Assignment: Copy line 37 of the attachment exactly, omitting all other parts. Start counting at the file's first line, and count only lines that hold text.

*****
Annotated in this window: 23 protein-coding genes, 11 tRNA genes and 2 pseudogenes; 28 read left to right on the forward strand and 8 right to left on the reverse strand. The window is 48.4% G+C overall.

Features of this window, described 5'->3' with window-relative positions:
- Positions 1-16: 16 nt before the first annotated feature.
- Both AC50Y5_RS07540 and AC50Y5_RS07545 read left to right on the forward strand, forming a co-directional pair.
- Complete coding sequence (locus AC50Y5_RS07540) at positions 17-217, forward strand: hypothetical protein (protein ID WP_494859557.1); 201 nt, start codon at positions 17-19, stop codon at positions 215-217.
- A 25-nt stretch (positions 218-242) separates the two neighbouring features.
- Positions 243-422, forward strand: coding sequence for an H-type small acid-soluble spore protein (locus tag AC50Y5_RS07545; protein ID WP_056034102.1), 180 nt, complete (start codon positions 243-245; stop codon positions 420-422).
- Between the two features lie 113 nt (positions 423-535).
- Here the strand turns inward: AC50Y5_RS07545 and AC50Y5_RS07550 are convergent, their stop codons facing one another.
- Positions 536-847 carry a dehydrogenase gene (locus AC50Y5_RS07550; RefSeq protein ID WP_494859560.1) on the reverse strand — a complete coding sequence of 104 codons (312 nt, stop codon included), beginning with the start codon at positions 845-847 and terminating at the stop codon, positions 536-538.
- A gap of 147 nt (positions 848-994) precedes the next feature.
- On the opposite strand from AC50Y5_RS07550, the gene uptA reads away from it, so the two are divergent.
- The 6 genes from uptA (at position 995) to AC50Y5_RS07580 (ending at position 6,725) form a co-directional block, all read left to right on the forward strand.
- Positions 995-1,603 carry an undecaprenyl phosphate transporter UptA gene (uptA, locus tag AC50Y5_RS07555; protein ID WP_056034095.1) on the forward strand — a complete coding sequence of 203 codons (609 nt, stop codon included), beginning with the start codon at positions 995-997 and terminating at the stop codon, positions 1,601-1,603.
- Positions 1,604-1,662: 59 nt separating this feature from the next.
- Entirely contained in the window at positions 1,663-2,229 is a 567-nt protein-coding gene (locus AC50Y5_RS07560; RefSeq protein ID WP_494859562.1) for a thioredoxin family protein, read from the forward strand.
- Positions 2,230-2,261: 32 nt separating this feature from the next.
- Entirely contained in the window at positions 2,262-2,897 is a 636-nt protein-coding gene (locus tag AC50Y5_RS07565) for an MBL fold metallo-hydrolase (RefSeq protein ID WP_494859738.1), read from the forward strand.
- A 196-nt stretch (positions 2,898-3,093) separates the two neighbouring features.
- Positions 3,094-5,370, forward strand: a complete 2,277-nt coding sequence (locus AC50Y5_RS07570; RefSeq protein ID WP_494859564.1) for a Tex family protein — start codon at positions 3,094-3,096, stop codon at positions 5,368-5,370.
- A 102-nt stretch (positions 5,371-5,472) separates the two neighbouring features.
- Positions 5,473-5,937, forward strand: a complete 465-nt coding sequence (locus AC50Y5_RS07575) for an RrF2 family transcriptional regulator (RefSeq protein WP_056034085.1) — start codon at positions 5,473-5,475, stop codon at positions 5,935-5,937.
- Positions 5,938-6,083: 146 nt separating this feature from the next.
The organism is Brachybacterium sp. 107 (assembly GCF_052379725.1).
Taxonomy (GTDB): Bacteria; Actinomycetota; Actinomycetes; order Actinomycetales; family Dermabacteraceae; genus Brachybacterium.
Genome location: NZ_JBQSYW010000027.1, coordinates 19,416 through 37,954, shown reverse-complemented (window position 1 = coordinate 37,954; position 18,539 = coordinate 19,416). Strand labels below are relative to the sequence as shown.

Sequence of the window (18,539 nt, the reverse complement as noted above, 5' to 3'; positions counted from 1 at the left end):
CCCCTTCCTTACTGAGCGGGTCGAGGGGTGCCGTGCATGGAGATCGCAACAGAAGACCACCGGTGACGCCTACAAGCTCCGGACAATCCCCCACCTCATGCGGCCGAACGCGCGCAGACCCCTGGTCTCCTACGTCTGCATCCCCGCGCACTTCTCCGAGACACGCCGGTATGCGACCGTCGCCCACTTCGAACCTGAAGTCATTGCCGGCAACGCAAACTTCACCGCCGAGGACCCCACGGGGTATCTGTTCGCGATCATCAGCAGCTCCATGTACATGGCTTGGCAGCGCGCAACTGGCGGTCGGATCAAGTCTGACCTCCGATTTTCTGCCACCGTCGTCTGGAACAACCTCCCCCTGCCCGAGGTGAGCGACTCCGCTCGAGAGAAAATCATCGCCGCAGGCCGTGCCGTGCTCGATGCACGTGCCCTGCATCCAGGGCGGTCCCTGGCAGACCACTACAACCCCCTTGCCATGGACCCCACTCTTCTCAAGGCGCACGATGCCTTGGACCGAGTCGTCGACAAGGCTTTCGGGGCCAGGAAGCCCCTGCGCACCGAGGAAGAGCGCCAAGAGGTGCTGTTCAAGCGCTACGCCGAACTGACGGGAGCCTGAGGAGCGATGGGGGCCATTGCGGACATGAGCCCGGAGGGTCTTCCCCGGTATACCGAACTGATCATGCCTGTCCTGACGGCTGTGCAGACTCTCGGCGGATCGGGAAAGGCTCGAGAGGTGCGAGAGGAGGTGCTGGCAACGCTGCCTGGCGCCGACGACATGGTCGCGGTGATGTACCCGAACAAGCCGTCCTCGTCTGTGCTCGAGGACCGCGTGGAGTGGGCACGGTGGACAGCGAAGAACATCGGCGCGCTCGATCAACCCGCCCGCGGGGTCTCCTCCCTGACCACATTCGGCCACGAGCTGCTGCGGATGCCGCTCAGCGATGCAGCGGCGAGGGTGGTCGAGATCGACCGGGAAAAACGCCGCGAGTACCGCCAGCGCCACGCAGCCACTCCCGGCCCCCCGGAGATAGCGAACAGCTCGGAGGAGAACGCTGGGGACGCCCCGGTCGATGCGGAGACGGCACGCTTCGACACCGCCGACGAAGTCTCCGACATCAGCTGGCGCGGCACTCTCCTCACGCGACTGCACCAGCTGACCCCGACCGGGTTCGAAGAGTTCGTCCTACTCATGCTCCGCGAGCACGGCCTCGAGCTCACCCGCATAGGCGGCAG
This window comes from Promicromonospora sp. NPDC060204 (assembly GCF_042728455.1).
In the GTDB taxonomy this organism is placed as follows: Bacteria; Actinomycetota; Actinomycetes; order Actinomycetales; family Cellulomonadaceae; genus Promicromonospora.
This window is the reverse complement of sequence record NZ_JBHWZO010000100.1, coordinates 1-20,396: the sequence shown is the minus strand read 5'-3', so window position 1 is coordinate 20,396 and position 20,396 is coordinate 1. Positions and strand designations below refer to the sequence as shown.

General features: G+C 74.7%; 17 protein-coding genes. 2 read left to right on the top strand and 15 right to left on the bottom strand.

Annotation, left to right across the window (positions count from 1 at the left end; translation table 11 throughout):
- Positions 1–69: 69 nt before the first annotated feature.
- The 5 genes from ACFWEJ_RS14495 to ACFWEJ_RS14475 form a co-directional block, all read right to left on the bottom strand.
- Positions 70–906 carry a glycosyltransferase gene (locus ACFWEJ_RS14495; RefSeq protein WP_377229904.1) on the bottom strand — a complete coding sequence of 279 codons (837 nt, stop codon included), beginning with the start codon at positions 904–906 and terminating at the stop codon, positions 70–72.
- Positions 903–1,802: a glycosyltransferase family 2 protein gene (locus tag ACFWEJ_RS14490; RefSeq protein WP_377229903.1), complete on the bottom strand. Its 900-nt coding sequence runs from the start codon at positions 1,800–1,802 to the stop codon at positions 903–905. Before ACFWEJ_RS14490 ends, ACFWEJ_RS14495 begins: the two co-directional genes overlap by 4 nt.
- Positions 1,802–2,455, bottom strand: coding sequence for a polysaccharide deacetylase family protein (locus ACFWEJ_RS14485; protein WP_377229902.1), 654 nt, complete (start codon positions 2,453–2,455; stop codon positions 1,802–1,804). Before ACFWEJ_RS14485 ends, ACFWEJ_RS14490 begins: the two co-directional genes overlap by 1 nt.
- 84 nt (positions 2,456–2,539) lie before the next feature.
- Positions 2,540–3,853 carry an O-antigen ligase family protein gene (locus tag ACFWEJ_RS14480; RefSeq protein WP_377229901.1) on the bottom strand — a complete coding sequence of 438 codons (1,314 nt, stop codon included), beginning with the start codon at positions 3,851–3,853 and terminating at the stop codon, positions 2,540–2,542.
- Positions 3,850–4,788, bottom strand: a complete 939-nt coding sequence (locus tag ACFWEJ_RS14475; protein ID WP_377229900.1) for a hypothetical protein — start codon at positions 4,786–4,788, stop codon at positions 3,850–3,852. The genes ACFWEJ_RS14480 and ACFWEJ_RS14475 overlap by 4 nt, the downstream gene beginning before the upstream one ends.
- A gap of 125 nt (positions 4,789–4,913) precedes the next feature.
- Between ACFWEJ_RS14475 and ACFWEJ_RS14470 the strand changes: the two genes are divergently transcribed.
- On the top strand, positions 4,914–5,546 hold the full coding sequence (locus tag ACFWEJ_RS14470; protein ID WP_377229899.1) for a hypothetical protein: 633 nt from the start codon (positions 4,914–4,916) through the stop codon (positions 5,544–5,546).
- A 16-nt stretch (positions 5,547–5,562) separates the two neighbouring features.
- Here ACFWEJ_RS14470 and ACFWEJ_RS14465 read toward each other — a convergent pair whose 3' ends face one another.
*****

- Positions 903–1,802: a glycosyltransferase family 2 protein gene (locus tag ACFWEJ_RS14490; RefSeq protein WP_377229903.1), complete on the bottom strand. Its 900-nt coding sequence runs from the start codon at positions 1,800–1,802 to the stop codon at positions 903–905. Before ACFWEJ_RS14490 ends, ACFWEJ_RS14495 begins: the two co-directional genes overlap by 4 nt.